The Armory

A Glance at Our History

Posted 28 September 2017

Gerding Armory 900

Portland Center Stage at The Armory began as OSF Portland, the northern sibling of the Oregon Shakespeare Festival in Ashland. After years of planning and preparation, the company was successfully launched on November 12, 1988 with an opening night performance of George Bernard Shaw’s Heartbreak House. With Dennis Bigelow as artistic producer, the company grew steadily in its first four years, producing five to six shows each season at the Portland Center for the Performing Arts (now known as Portland’5). In the fall of 1992, Pat Patton was named associate artistic director and guided the company's growth for the next two seasons.

1988 89 Pcs005 Heartbreak House Photoby Rick Adams

"Heartbreak House" in the 1988-1989 season. Photo by Rick Adams.

In September 1993, the OSF Board of Directors approved a recommendation from its Portland advisory committee that the Portland branch become an independent theater company. So after six successful seasons at OSF, Elizabeth Huddle was selected as producing artistic director in 1994 to oversee both the artistic and administrative sides of the now independent company, Portland Center Stage.

In May, 2000, Chris Coleman, co-founder and artistic director of Actor’s Express in Atlanta, became the theater’s fourth artistic director. In his first season, he launched several creative initiatives, including the production of A New Brain, the theater’s first musical. In the 2003-2004 season, Portland Center Stage expanded the number of productions from six to seven and began presenting works in both the Winningstad and Newmark Theatres.

Bat Boy Bloody

Wade McCollum in "Bat Boy: The Musical" during the 2003-2004 season. Photo by Owen Carey.

In April 2004, the company announced a capital campaign to build a new theater complex in the historic First Regiment Armory Annex building located in Portland’s Pearl District. Following a $36.1 million renovation, The Armory now houses the 590-seat U.S. Bank Main Stage and the 190-seat Ellyn Bye Studio, along with administrative offices, a rehearsal hall and production facilities. The company also uses a 20,000 square-foot warehouse on Front Avenue to construct the sets and props, a space it has occupied since its founding.

Armory Construction Scaffold

Construction phase of The Armory, 2004 - 2006.

The Armory opened to the public with a community celebration on October 1, 2006. It was the first building on the National Register of Historic Places — and the first performing arts venue in the country — to achieve a LEED Platinum rating for energy efficiency. The first production in The Armory was West Side Story. Since moving into The Armory, more than a million people have attended plays, concerts, classes, visual art showings, public meetings and other community events at The Armory.

West Side Story

"West Side Story" in the 2006-2007 season, the first production in The Armory. Photo by Owen Carey.

Over the years, Portland Center Stage at The Armory has grown to the largest theater company in Portland, and the second largest theater company in the Pacific Northwest that produces a mix of beloved classics and musicals, contemporary plays fresh from Broadway and world premieres. It is one of the top 20 largest regional theater companies in the United States (Theatre Communications Group). An estimated 150,000 visitors attend The Armory annually to enjoy the fully professional theatrical productions and other special events presented for the community. Around 11 productions are offered each season, in addition to roughly 400 community events created — in partnership with 170+ local organizations and individuals — to serve the diverse populations in the city. It has also become a major destination in Portland for travelers visiting from across the country and abroad. To find out what's on stage now, visit the production calendar. To see what's coming up, explore the 2018-2019 season and upcoming community events.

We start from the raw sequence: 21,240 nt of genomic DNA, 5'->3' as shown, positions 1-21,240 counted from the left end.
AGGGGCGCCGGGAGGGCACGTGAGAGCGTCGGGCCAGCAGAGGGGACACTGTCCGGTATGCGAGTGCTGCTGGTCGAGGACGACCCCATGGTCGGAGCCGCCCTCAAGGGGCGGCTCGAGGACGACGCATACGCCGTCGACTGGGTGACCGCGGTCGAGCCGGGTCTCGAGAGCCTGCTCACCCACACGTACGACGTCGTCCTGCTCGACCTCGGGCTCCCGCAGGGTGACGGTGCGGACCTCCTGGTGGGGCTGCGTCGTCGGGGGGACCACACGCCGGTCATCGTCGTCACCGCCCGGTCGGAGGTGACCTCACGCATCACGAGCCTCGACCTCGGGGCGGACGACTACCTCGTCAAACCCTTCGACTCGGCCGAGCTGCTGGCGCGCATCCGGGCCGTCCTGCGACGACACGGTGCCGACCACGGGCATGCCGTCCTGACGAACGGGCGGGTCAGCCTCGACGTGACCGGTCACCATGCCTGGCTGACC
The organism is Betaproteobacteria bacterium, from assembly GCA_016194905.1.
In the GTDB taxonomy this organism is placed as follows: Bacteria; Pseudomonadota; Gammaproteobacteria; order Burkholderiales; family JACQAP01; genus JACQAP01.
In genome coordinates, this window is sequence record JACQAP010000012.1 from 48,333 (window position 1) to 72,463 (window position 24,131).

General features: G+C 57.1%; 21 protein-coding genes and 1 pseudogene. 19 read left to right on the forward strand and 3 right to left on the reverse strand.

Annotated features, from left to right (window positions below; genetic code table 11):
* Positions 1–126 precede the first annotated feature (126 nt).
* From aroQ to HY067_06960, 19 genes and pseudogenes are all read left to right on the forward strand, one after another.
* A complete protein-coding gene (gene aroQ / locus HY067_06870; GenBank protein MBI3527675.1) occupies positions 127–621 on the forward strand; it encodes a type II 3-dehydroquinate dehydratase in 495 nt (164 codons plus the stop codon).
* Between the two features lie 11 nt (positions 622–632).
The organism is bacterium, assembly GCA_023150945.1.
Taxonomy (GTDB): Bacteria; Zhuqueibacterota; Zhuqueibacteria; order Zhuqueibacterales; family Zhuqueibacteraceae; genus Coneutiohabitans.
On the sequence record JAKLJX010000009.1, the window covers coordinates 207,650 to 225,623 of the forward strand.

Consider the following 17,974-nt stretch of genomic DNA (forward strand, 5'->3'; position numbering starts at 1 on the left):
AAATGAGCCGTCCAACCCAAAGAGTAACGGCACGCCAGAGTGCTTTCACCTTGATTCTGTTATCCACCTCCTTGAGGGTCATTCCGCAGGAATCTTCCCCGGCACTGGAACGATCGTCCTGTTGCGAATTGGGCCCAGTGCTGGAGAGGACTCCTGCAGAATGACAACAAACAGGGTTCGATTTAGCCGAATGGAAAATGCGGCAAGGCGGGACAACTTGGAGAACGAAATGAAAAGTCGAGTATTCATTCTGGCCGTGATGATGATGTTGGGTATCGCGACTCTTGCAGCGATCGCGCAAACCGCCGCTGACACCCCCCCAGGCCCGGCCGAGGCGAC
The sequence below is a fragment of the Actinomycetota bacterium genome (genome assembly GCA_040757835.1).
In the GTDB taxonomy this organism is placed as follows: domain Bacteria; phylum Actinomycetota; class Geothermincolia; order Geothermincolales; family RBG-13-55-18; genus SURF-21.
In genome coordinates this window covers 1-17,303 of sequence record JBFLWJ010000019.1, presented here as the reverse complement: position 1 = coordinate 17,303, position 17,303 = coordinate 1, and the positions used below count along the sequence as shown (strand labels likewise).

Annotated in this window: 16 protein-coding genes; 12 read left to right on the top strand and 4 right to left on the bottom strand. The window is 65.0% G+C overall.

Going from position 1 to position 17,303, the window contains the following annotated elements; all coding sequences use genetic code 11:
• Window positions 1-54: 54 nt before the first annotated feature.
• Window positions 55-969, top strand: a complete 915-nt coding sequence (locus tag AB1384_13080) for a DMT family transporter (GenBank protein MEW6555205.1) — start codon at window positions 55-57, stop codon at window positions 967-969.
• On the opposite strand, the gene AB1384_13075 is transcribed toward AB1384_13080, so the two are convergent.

What audience members are saying:

“The productions at Portland Center Stage are amazing, and The Armory is a beautiful historical landmark. If you are a visitor to Portland or a resident, don't miss out on one of Portland's gems.”
– Trip Advisor review

“I drive down from Seattle because I always know the show will be OUTSTANDING. Perfectly cast, well-performed, and set in a beautiful facility. Even the lobby makes me happy: spacious, attractive, welcoming, and in a great neighborhood. PCS is a precious jewel in the arts crown of Portland and I look forward to many more theater visits there.”
– Yelp review

“I can't say enough good things about Portland Center Stage. I have been a subscriber for years and have never been disappointed. Their shows are top notch in every way and I have always felt valued as a patron. They go above and beyond again and again, both in the quality of their productions and in their customer service.”
– Facebook review

“Every show is thought-provoking as well as entertaining ... a full service experience that stacks up to anything I've seen on Broadway.”
– Yelp review

“Having just returned from a week of Broadway shows, I saw the sign for A Streetcar Named Desire while visiting Portland. All that I can say is WOW! I had not expected such a professional company of actors and such a high caliber of theatre on this first time visit to Portland. A standing ovation, from my group to Portland, for having such quality theatre in a beautiful venue. It was a highlight of our visit.”
– Trip Advisor review

“If you haven’t already been to Portland Center Stage give yourself a treat and go see some live theater! There's nothing else like it!”
– Facebook review  

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